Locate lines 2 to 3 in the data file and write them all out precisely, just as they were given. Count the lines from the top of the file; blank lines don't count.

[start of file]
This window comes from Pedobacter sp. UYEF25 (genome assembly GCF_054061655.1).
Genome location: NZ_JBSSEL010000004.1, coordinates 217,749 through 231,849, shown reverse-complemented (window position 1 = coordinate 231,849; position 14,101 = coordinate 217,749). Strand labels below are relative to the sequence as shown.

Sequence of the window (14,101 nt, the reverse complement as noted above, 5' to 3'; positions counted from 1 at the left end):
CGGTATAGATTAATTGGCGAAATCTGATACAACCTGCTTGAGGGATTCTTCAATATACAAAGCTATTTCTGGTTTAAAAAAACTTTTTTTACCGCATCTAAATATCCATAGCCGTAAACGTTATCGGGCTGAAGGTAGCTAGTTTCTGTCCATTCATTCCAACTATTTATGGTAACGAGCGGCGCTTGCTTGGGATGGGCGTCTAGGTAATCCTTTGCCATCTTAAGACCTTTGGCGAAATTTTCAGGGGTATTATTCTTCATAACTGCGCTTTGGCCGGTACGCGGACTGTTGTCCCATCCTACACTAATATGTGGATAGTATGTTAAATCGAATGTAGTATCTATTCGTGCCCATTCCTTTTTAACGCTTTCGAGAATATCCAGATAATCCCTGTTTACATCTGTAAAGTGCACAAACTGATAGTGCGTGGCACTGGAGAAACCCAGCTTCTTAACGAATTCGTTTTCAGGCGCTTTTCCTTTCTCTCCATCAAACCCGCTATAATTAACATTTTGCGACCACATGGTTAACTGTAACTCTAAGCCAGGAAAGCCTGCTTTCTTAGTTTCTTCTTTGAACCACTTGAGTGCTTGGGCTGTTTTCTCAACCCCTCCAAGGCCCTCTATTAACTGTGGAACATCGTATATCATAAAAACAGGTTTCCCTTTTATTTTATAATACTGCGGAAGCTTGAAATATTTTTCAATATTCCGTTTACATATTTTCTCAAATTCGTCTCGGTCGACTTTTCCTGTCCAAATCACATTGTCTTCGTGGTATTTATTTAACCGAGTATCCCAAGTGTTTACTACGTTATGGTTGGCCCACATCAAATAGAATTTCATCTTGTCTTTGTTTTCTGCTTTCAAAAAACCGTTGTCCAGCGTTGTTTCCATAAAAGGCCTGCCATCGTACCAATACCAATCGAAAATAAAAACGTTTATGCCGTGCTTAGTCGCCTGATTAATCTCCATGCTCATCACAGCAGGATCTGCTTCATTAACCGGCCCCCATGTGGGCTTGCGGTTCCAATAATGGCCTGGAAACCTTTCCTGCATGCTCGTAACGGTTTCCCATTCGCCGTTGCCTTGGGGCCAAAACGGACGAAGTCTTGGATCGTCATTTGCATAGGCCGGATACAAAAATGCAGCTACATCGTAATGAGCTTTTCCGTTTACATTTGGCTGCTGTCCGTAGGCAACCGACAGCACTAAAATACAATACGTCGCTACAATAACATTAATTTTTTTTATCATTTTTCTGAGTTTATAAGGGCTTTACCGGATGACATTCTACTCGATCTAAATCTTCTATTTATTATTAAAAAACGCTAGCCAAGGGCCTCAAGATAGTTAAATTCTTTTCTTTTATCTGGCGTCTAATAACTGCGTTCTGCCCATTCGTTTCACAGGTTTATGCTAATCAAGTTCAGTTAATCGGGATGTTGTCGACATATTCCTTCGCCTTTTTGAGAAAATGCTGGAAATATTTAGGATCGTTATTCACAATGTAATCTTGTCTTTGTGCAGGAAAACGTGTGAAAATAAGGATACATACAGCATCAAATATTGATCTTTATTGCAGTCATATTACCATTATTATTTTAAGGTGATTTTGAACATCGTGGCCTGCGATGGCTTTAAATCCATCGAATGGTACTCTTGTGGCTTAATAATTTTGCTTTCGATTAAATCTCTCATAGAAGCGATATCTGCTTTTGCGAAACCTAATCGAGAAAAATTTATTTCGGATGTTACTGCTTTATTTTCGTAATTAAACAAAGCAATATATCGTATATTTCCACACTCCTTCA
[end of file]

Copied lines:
Genome location: NZ_JBSSEL010000004.1, coordinates 217,749 through 231,849, shown reverse-complemented (window position 1 = coordinate 231,849; position 14,101 = coordinate 217,749). Strand labels below are relative to the sequence as shown.

Sequence of the window (14,101 nt, the reverse complement as noted above, 5' to 3'; positions counted from 1 at the left end):